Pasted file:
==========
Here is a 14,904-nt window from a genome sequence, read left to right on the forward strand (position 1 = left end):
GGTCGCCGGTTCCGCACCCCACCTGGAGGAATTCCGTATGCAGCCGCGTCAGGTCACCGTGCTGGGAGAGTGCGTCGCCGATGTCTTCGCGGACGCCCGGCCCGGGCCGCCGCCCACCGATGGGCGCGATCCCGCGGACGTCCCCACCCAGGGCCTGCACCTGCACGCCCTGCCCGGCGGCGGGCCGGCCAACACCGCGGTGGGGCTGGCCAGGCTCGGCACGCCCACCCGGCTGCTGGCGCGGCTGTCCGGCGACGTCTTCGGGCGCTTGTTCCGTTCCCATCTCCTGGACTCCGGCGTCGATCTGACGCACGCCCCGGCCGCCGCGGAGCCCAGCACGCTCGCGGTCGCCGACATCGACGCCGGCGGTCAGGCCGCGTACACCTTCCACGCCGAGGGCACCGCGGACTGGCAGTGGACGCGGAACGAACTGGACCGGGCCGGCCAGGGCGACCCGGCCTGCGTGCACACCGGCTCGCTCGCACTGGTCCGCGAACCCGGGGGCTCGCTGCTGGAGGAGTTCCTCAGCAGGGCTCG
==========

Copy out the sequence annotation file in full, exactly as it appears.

Here is a 14,904-nt window from a genome sequence, read left to right on the forward strand (position 1 = left end):
GGTCGCCGGTTCCGCACCCCACCTGGAGGAATTCCGTATGCAGCCGCGTCAGGTCACCGTGCTGGGAGAGTGCGTCGCCGATGTCTTCGCGGACGCCCGGCCCGGGCCGCCGCCCACCGATGGGCGCGATCCCGCGGACGTCCCCACCCAGGGCCTGCACCTGCACGCCCTGCCCGGCGGCGGGCCGGCCAACACCGCGGTGGGGCTGGCCAGGCTCGGCACGCCCACCCGGCTGCTGGCGCGGCTGTCCGGCGACGTCTTCGGGCGCTTGTTCCGTTCCCATCTCCTGGACTCCGGCGTCGATCTGACGCACGCCCCGGCCGCCGCGGAGCCCAGCACGCTCGCGGTCGCCGACATCGACGCCGGCGGTCAGGCCGCGTACACCTTCCACGCCGAGGGCACCGCGGACTGGCAGTGGACGCGGAACGAACTGGACCGGGCCGGCCAGGGCGACCCGGCCTGCGTGCACACCGGCTCGCTCGCACTGGTCCGCGAACCCGGGGGCTCGCTGCTGGAGGAGTTCCTCAGCAGGGCTCG